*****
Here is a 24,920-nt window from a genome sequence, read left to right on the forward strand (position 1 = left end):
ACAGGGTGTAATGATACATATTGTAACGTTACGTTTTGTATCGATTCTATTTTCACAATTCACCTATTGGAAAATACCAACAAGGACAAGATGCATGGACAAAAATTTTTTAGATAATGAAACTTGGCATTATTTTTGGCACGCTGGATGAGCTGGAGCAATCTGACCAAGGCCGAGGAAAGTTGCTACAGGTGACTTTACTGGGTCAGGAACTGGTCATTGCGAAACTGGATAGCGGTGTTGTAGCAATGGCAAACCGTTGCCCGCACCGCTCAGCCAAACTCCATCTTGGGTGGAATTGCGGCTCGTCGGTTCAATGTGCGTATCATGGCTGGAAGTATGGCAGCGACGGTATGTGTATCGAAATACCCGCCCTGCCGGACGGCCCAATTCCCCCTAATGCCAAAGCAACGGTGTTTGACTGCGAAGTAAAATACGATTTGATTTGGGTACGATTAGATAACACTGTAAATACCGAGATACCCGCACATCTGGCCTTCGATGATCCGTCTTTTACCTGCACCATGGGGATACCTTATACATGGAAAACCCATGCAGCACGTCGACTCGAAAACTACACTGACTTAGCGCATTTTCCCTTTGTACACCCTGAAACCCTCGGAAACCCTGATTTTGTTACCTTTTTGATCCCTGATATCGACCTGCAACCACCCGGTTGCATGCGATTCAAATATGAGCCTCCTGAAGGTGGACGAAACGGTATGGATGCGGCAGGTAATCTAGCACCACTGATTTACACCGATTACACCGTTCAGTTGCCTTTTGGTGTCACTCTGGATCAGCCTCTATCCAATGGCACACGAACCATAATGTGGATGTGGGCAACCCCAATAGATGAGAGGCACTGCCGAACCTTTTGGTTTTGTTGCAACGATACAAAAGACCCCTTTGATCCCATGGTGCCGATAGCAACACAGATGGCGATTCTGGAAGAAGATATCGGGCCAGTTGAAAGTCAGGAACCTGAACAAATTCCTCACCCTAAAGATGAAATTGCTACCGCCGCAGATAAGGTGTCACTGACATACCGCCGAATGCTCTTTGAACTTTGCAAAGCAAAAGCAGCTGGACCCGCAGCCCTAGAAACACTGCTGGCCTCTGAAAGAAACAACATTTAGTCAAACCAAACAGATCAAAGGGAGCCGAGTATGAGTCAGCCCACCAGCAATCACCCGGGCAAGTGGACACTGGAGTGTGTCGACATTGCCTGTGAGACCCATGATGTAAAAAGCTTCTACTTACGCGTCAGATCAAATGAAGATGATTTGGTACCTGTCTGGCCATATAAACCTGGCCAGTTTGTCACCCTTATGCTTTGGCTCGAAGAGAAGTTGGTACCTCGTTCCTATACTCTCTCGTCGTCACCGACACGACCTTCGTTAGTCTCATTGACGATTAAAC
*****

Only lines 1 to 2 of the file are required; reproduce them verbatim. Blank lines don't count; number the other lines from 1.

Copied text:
Here is a 24,920-nt window from a genome sequence, read left to right on the forward strand (position 1 = left end):
ACAGGGTGTAATGATACATATTGTAACGTTACGTTTTGTATCGATTCTATTTTCACAATTCACCTATTGGAAAATACCAACAAGGACAAGATGCATGGACAAAAATTTTTTAGATAATGAAACTTGGCATTATTTTTGGCACGCTGGATGAGCTGGAGCAATCTGACCAAGGCCGAGGAAAGTTGCTACAGGTGACTTTACTGGGTCAGGAACTGGTCATTGCGAAACTGGATAGCGGTGTTGTAGCAATGGCAAACCGTTGCCCGCACCGCTCAGCCAAACTCCATCTTGGGTGGAATTGCGGCTCGTCGGTTCAATGTGCGTATCATGGCTGGAAGTATGGCAGCGACGGTATGTGTATCGAAATACCCGCCCTGCCGGACGGCCCAATTCCCCCTAATGCCAAAGCAACGGTGTTTGACTGCGAAGTAAAATACGATTTGATTTGGGTACGATTAGATAACACTGTAAATACCGAGATACCCGCACATCTGGCCTTCGATGATCCGTCTTTTACCTGCACCATGGGGATACCTTATACATGGAAAACCCATGCAGCACGTCGACTCGAAAACTACACTGACTTAGCGCATTTTCCCTTTGTACACCCTGAAACCCTCGGAAACCCTGATTTTGTTACCTTTTTGATCCCTGATATCGACCTGCAACCACCCGGTTGCATGCGATTCAAATATGAGCCTCCTGAAGGTGGACGAAACGGTATGGATGCGGCAGGTAATCTAGCACCACTGATTTACACCGATTACACCGTTCAGTTGCCTTTTGGTGTCACTCTGGATCAGCCTCTATCCAATGGCACACGAACCATAATGTGGATGTGGGCAACCCCAATAGATGAGAGGCACTGCCGAACCTTTTGGTTTTGTTGCAACGATACAAAAGACCCCTTTGATCCCATGGTGCCGATAGCAACACAGATGGCGATTCTGGAAGAAGATATCGGGCCAGTTGAAAGTCAGGAACCTGAACAAATTCCTCACCCTAAAGATGAAATTGCTACCGCCGCAGATAAGGTGTCACTGACATACCGCCGAATGCTCTTTGAACTTTGCAAAGCAAAAGCAGCTGGACCCGCAGCCCTAGAAACACTGCTGGCCTCTGAAAGAAACAACATTTAGTCAAACCAAACAGATCAAAGGGAGCCGAGTATGAGTCAGCCCACCAGCAATCACCCGGGCAAGTGGACACTGGAGTGTGTCGACATTGCCTGTGAGACCCATGATGTAAAAAGCTTCTACTTACGCGTCAGATCAAATGAAGATGATTTGGTACCTGTCTGGCCATATAAACCTGGCCAGTTTGTCACCCTTATGCTTTGGCTCGAAGAGAAGTTGGTACCTCGTTCCTATACTCTCTCGTCGTCACCGACACGACCTTCGTTAGTCTCATTGACGATTAAAC